Tervel Dlagnev at a press conference prior to the Olympic Games (Photo/Tony Rotundo, WrestlersAreWarriors.com)
Tervel Dlagnev did it the right way.
Dlagnev's remarkable journey as an elite wrestler now has a fitting final chapter.
When it was announced this week that Dlagnev is expected to be awarded a bronze medal for the 2012 Olympic Games, the news was met with an abundance of positive responses in the United States and beyond.
And with good reason.
There is nobody more deserving of an Olympic medal than Dlagnev. He's truly one of the good guys in the sport who relied on a strong work ethic and determined approach in his pursuit to be the best.
He didn't cheat. And he didn't take any shortcuts. He did it the right way.
Dlagnev likely will move into the bronze-medal spot for the 2012 London Games after Uzbekistan's Artur Taymazov tested positive for a prohibited substance during a re-analysis of his sample. Taymazov had beaten Dlagnev in the semifinals en route to winning Olympic gold in 2012.
Taymazov earlier lost his 2008 Olympic gold medal after a 2017 re-analysis of the drug tests from that Olympic Games in Beijing, China.
While wrestlers continue to be stripped of medals for failed drug tests, there are guys like Dlagnev who should be celebrated for doing it the right way.
Many of you already know his remarkable story. He was born in Bulgaria and moved to the United States with his family when he was 4 years old.
Dlagnev didn't start wrestling until he was in high school in Arlington, Texas. He went out for wrestling to lose weight and ended up placing third and fourth in the Texas state tournament.
He was recruited to the University of Nebraska at Kearney, an NCAA Division II school.
The first time I saw Dlagnev compete, he was a freshman in college. I was covering the 2005 National Duals in Cleveland for the Omaha-World Herald newspaper.
UNK coach Marc Bauer told me before the tournament that he was excited about his new heavyweight. He said Dlagnev was a little small for the weight class, but he was athletic and mobile with a big upside.
Dlagnev faced a huge challenge the first time I saw him wrestle. He stepped on the mat to face Nebraska-Omaha junior Les Sigman, a two-time national champion.
Dlagnev surprised the heavily favored Sigman by taking him down with a duck-under to start the match. But Sigman quickly took control and earned a 9-2 victory.
Sigman dominated the series with Dlagnev in college, never losing to his in-state foe. Sigman beat Dlagnev 1-0 in the 2006 NCAA DII finals to win his fourth national title.
It was those matches with Sigman that drove Dlagnev in his quest to improve and reach a high level.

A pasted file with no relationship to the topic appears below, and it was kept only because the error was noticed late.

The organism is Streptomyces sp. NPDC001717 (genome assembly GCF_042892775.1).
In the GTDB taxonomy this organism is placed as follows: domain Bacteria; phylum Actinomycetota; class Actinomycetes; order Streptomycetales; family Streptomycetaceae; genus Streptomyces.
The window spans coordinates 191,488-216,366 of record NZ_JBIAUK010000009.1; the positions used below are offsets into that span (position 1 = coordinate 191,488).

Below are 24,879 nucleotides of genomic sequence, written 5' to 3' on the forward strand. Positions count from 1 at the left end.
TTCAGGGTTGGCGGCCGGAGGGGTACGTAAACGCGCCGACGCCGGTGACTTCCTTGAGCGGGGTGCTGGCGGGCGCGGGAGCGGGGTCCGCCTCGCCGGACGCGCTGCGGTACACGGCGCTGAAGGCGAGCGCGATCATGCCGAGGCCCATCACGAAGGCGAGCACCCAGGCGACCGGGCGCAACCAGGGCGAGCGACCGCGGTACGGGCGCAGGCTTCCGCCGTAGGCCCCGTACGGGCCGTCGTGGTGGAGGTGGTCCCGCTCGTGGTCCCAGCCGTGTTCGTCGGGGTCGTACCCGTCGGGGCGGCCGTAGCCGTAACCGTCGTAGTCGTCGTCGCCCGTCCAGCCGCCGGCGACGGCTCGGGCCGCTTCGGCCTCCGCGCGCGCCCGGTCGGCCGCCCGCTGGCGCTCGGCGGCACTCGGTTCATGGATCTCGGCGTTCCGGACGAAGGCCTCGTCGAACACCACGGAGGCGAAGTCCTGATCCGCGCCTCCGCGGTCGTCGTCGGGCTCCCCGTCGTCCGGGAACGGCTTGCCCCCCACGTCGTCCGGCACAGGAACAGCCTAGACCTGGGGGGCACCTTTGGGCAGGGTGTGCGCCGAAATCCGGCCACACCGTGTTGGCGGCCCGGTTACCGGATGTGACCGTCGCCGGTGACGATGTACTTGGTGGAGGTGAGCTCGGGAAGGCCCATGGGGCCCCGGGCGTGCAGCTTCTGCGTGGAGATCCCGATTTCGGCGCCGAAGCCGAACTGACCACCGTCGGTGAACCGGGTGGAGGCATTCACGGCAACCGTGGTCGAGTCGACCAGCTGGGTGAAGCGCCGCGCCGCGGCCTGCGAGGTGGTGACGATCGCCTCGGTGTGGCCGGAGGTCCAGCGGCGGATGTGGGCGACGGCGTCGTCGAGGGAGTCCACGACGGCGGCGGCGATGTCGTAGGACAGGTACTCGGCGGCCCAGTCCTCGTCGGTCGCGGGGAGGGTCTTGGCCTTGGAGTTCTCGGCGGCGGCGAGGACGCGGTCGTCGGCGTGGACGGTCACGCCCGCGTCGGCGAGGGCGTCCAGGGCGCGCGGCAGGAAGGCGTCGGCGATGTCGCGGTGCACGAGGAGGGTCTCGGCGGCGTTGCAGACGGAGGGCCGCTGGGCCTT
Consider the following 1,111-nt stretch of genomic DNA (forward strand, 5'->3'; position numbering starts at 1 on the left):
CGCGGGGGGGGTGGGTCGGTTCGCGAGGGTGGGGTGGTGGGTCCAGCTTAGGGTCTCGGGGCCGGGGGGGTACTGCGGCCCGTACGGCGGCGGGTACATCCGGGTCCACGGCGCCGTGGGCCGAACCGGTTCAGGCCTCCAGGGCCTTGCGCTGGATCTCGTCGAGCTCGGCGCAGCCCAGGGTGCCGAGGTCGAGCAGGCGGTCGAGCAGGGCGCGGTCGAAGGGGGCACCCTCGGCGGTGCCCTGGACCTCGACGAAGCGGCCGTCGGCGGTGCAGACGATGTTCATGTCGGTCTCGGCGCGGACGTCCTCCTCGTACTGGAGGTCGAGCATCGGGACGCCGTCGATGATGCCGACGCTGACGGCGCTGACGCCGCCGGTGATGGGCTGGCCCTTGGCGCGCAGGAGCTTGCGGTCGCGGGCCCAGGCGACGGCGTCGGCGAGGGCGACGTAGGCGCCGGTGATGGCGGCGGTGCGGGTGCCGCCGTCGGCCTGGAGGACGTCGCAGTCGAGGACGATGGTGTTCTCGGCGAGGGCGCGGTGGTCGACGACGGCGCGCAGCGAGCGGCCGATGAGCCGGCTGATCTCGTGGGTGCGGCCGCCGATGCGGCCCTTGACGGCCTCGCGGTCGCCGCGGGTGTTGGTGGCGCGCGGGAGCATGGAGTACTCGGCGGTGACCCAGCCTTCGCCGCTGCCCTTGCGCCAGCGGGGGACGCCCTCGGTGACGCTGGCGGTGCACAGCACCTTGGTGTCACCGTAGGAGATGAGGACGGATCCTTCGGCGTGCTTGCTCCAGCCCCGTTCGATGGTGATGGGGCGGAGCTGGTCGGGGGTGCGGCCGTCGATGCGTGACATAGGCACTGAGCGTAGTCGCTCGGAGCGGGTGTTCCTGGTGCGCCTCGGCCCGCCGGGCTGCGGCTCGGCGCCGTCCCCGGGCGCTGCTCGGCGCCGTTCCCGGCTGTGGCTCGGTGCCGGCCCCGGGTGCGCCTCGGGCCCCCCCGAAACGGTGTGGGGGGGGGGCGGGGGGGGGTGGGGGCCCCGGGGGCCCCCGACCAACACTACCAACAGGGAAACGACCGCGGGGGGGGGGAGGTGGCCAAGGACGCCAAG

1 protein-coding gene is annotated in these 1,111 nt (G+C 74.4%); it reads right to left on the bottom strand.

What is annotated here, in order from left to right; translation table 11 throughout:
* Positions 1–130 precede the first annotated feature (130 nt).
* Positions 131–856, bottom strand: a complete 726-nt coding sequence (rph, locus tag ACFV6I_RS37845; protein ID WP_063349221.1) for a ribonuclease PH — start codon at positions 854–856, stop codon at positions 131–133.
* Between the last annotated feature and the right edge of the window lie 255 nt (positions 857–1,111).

Dlagnev came back to win two NCAA titles of his own before leading UNK to its first national team title.
The best was yet to come.
Tervel Dlagnev gets in on a low single at the 2016 Pan American Olympic Qualifier (Photo/Tony Rotundo, WrestlersAreWarriors.com)
Dlagnev flourished internationally. He also become bigger and stronger. He was a tough matchup while standing 6-foot-2 and being explosive for his size. He was lethal shooting in on low single-leg attacks. He also could match up with powerful opponents like Taymazov.
Dlagnev made his first U.S. World Team in 2009 and made an immediate splash by winning a world bronze medal in Herning, Denmark.
He added a second world bronze medal in 2014 in Tashkent, Uzbekistan.
Dlagnev also made two Olympic teams, falling in the bronze-medal match in 2012 and 2016.
He had two more fifth-place finishes at the World Championships, including 2011 when he won an epic battle against Taymazov in Istanbul, Turkey.
Tervel Dlagnev wrestling at the 2016 Olympic Games (Photo/John Sachs, Tech-Fall.com)
Dlagnev was hampered in 2015 and 2016 by back injuries that kept him off the mat for a majority of those seasons. He was very limited in his training before the 2016 Olympics in Rio de Janeiro, Brazil. He started strong in Rio, but his back gave out again, and he lost in the bronze-medal bout.
It was the final match of his competitive career, and it was a frustrating way for him to finish.
Dlagnev has gone on to excel as an assistant coach for Ohio State and as the head freestyle coach for the Ohio Regional Training Center. He has been in the corner coaching Kyle Snyder, who now owns an Olympic gold medal, two World titles and a World silver medal.
Dlagnev's wrestling resume speaks for itself, but it's the person he is off the mat that is most impressive.
Tervel Dlagnev coaching Kyle Snyder at the World Championships (Photo/Tony Rotundo, WrestlersAreWarriors.com)
He's a devoted family man with a strong faith. He's always represented himself in a first-class manner. He was well-liked by his peers and teammates. And he was always known by his coaches as someone who was great to work with.
He's one of the nicest guys I've ever worked with in three-plus decades as a sportswriter. He was always gracious with his time, win or lose, and that speaks volumes about his character.
Dlagnev thanked his supporters in a tweet sent out Wednesday.
Well crazy news yesterday. Thank you to everyone who reached out! It's wild to feel this much support for something so long ago. Thank you all. God bless.�" Tervel Dlagnev (@TervelDlagnev) July 24, 2019
He would be the first to tell you that his career wasn't solely defined by medals or awards.
There is so much more to his remarkable story.
But seeing Dlagnev receive an Olympic bronze medal is a fitting finish to a superb career.
He's definitely someone who did it the right way.
If anyone deserves an Olympic medal, it's Tervel Dlagnev.
Craig Sesker has written about wrestling for more than three decades. He's covered three Olympic Games and is a two-time national wrestling writer of the year.